Tobacco companies win e-cig court case
A class action suit brought against a group of tobacco companies by American anti-vaping activists has been thrown out by a California judge. Plaintiffs from California, Illinois and New York had claimed that manufacturers had been “deceptive” by advertising their vapour products as safer than smoking – despite this actually being the position of most medical organisations. Lead claimant Jerod Harris says that because the adverts don’t mention the presence of formaldehyde in the vapour (because it isn’t there unless the device is overheated) this counts as deception; Harris argued that products should have carried a warning that aldehydes were present.
The main grounds for dismissing the case was that federal law takes precedence; the judge ruled that, as long as products carry the federally-mandated warning about nicotine being addictive they meet legal requirements. Interestingly, he also dismissed a claim about “ultrafine particles”. The idea that e-cigarette vapour is loaded with deadly “ultrafine particles” originates from Stanton Glantz, a former aeronautical engineer who’s notorious for his hatred of vaping, but has been widely dismissed by health experts. The judge said this argument is “far too cursory” to base any legal claims on it.
Harris has been given leave to amend his case, and is almost certain to ring it up in court again; he has substantial backing from anti-vaping groups and predatory lawyers. However, the US political scene is changing and the high tide mark of prohibitionism could have been reached.
Senator asks FDA to freeze Deeming Regulations
Wisconsin Senator Ron Johnson, who has won a lot of friends thanks to his open support for vaping, has called on the FDA to halt the implementation of the controversial new Deeming Regulations which threaten to almost wipe out the US vapour products industry.
Johnson argues that the Trump administration, which will take over on 20 January next year, is likely to “re-examine and unwind burdensome regulation” and that the Deeming Regs are a likely candidate for repeal. Tobacco control expert Dr Michael Siegel says the new rules will “result in the decimation of the e-cigarette industry” and are “a public health mess” that needs to be unravelled.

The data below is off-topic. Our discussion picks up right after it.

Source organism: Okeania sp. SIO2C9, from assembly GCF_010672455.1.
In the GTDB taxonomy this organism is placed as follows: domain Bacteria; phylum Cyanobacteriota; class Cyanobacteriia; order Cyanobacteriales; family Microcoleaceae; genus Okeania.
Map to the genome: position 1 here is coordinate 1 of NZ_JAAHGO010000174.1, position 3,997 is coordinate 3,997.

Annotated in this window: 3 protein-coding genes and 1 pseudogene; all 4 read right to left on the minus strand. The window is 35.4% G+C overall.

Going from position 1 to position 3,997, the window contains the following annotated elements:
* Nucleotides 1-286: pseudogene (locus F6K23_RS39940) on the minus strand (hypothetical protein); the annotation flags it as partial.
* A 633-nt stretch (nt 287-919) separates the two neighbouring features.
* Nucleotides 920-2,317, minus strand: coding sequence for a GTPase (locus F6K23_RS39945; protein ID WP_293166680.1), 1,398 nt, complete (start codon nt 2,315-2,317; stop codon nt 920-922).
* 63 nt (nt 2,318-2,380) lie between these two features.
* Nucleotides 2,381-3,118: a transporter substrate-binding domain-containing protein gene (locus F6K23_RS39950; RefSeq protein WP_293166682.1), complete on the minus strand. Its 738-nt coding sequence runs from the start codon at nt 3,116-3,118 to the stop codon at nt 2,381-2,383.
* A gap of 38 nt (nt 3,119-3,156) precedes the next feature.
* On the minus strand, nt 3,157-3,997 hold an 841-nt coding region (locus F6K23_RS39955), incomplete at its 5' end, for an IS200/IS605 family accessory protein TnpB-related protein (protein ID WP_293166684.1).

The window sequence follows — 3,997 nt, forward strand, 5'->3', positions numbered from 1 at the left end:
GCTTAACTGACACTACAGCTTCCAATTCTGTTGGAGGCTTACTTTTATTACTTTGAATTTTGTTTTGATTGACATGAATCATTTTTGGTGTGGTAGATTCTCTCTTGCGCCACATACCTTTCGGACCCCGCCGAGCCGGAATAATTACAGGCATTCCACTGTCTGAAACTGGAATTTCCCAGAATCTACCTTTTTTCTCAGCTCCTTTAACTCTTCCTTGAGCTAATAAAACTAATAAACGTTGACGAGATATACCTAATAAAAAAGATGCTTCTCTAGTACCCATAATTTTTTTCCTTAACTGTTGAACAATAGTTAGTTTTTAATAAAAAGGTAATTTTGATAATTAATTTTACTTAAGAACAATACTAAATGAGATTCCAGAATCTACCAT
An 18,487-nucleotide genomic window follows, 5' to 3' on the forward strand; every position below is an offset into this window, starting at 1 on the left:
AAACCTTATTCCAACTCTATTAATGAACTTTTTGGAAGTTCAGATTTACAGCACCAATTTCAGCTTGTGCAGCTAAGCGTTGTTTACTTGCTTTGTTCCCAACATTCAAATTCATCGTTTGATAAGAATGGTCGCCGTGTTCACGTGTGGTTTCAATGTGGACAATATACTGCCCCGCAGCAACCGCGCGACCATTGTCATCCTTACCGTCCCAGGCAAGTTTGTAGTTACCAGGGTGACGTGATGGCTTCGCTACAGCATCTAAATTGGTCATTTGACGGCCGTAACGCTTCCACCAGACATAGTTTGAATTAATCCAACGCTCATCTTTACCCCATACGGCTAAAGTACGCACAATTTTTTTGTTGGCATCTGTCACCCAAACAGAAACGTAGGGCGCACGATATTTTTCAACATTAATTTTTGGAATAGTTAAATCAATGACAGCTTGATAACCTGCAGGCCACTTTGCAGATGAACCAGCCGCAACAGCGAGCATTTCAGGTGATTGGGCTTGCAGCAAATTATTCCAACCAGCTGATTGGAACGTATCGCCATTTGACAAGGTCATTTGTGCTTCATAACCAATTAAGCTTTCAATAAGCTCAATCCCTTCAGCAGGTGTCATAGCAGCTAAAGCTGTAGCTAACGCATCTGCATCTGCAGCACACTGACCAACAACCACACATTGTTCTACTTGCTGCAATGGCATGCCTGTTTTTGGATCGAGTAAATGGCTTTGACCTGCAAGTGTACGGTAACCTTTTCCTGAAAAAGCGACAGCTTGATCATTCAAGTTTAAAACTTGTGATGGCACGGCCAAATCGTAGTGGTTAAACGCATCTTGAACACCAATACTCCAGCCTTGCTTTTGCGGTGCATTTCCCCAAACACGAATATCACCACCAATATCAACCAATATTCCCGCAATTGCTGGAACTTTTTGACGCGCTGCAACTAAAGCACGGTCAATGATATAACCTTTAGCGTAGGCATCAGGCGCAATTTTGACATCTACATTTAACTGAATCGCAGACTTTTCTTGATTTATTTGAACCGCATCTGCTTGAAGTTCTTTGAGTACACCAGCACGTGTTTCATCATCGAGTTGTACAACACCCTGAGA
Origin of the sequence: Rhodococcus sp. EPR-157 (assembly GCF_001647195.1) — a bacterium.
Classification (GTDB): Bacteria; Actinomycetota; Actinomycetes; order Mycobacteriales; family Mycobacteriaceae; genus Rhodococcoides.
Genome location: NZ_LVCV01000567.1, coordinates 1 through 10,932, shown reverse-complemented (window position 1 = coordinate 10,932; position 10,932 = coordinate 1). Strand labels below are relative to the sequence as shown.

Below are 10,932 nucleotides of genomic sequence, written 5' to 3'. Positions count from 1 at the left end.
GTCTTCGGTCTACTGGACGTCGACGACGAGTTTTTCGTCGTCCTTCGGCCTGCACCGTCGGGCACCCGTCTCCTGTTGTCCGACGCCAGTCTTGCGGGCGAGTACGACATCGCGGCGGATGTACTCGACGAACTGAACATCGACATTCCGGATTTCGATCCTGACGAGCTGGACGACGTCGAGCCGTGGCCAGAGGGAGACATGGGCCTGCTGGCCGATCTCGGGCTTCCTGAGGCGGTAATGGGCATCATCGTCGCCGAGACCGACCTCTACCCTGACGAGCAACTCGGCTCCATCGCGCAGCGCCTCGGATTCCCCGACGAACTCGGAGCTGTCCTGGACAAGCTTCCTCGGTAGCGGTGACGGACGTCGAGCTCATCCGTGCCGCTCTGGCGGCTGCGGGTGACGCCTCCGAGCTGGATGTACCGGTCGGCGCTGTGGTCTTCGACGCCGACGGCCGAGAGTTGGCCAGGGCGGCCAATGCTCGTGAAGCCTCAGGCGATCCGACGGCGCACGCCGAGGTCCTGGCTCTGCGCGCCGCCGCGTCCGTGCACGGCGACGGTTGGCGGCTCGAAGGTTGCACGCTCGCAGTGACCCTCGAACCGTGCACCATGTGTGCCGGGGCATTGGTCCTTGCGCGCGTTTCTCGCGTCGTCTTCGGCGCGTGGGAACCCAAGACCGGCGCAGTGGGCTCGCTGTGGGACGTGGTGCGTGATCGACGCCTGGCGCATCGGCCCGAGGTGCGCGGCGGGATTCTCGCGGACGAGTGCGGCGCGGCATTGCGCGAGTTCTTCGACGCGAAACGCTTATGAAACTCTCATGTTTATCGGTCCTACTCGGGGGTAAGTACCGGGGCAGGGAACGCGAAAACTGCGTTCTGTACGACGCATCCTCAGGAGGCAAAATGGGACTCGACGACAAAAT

The new Congress elected last month looks set to be more in favour of market-driven solutions and less keen to impose unnecessary legislation on businesses, so many US vaping advocates are suddenly feeling slightly more optimistic. Hopes had been pinned on the Cole-Bishop Amendment, which would have changed the grandfather date to from February 2007 to August 2016, but there’s now a real possibility that the whole law could be replaced with a new set of regulations that recognise the potential of vaping.
Australian, NZ taxpayer groups call for vape legalisation
A report issued on Monday by a coalition of Australian and New Zealand taxpayers’ rights groups calls on the governments of both countries to abandon their prohibitionist approach to e-cigarette regulation.
The report, titled E-Cigarettes: Reducing the Harm of Smoking, has been produced by the New Zealand Taxpayers’ Union, Australian Taxpayers’ Alliance and MyChoice Australia and says that light regulation is required to get the maximum benefits from vapour products. It contains some major criticisms of both governments, pointing out that while New Zealand has made a lot more progress towards legalisation than Australia, suggestions that e-cigarettes should be taxed like tobacco are extremely unhelpful and would deter smokers from switching.
Plastic surgeons claim e-cigs “risk complications”
A paper in the journal Plastic and Reconstructive Surgery claims that vapers should quit e-cigarettes before having any cosmetic surgery, as nicotine might cause complications after the operation. Even in the dubious field of anti-vaping research this study has already attracted an unusual amount of criticism, as it seems to be based on literally no evidence.
The authors argue that because smoking is known to slow wound healing, vaping might have the same effect. They suggest that because most liquids contain nicotine, and so does cigarette smoke, there’s a potential issue. However the authors aren’t experts on the biochemistry of nicotine, and openly admit that there’s no evidence nicotine can slow healing. In fact nicotine is known to promote the growth of blood vessels, which could actually help wounds heal.
Dr Konstantinos Farsalinos described the paper as “one of the most irrelevant and worst-written” he has ever seen, and expressed his sadness at the sight of a well-respected journal discrediting itself in this way.
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